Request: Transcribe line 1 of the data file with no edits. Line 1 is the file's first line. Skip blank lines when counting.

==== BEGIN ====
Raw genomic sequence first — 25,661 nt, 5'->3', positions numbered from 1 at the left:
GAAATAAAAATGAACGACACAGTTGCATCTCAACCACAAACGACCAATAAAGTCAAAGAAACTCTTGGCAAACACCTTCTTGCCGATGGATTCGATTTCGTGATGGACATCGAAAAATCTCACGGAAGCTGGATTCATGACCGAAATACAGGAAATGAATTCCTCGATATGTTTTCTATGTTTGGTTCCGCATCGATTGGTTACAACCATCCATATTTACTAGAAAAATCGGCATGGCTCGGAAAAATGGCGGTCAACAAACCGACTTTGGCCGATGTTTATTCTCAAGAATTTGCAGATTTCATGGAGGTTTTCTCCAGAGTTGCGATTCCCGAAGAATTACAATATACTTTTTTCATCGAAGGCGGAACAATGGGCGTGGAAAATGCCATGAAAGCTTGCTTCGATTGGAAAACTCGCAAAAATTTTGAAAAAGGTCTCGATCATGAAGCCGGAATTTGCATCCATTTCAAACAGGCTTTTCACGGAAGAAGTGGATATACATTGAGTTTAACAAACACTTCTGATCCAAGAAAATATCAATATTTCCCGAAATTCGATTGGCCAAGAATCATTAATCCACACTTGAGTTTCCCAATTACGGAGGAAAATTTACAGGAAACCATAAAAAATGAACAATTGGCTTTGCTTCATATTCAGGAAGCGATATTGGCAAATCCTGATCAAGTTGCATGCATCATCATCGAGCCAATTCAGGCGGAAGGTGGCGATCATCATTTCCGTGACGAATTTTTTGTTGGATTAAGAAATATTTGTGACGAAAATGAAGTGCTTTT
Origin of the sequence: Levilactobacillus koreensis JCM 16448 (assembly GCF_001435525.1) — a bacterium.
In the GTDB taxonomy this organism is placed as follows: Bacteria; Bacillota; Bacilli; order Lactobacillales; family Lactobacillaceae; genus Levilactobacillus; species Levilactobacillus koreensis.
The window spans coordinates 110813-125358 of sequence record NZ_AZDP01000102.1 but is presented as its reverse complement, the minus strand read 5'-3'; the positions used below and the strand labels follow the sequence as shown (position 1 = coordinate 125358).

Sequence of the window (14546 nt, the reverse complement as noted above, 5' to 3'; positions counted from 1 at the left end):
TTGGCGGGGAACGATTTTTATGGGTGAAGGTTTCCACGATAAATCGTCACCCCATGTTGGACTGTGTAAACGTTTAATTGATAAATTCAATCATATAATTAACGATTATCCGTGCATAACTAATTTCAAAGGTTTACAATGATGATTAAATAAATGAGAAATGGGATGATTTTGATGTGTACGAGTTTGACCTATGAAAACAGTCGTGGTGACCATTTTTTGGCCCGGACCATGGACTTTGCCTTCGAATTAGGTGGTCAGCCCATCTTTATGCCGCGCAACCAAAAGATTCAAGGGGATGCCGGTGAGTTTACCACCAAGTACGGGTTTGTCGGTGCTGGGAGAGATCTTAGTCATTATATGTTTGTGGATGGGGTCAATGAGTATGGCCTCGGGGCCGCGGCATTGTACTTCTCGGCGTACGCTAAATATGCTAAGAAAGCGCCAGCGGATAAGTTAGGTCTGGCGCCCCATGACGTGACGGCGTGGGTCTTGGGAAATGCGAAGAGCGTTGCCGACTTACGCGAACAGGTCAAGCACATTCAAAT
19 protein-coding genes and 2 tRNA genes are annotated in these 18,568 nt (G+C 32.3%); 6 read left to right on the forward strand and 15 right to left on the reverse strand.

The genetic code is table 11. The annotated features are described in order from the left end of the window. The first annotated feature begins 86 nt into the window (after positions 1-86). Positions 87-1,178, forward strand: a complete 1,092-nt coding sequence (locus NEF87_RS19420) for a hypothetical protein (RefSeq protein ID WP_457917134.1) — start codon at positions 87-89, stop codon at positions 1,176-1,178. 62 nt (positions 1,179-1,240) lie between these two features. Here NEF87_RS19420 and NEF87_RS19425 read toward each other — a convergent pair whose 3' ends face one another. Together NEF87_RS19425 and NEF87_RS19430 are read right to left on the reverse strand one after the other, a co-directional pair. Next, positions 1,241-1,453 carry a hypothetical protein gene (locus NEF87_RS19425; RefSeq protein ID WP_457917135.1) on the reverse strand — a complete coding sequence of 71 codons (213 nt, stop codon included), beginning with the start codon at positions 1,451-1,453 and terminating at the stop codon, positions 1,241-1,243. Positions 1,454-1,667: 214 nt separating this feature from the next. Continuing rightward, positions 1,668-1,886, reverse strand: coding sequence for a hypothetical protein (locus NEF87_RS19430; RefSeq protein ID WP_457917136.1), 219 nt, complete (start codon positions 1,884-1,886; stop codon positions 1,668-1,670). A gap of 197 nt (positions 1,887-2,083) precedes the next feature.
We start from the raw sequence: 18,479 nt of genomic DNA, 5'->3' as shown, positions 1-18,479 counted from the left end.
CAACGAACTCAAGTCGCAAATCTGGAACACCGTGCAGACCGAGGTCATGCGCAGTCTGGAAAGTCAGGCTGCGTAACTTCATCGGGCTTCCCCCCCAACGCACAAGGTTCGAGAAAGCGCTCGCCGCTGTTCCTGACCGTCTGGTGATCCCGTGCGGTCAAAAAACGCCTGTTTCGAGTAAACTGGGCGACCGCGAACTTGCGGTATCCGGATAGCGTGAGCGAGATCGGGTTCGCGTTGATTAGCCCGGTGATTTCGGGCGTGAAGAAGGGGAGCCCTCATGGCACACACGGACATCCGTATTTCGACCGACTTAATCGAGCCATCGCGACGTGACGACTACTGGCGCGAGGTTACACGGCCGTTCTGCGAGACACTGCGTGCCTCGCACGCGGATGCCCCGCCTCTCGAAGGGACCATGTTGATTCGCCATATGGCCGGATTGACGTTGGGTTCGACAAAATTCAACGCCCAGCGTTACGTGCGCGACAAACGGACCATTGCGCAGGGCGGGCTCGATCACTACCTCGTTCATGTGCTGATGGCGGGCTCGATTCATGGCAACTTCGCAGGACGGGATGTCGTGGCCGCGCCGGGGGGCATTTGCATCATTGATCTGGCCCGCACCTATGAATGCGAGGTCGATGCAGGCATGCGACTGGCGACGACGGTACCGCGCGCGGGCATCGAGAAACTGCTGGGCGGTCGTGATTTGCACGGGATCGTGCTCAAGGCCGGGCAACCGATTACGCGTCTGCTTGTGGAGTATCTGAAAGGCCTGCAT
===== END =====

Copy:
Raw genomic sequence first — 25,661 nt, 5'->3', positions numbered from 1 at the left: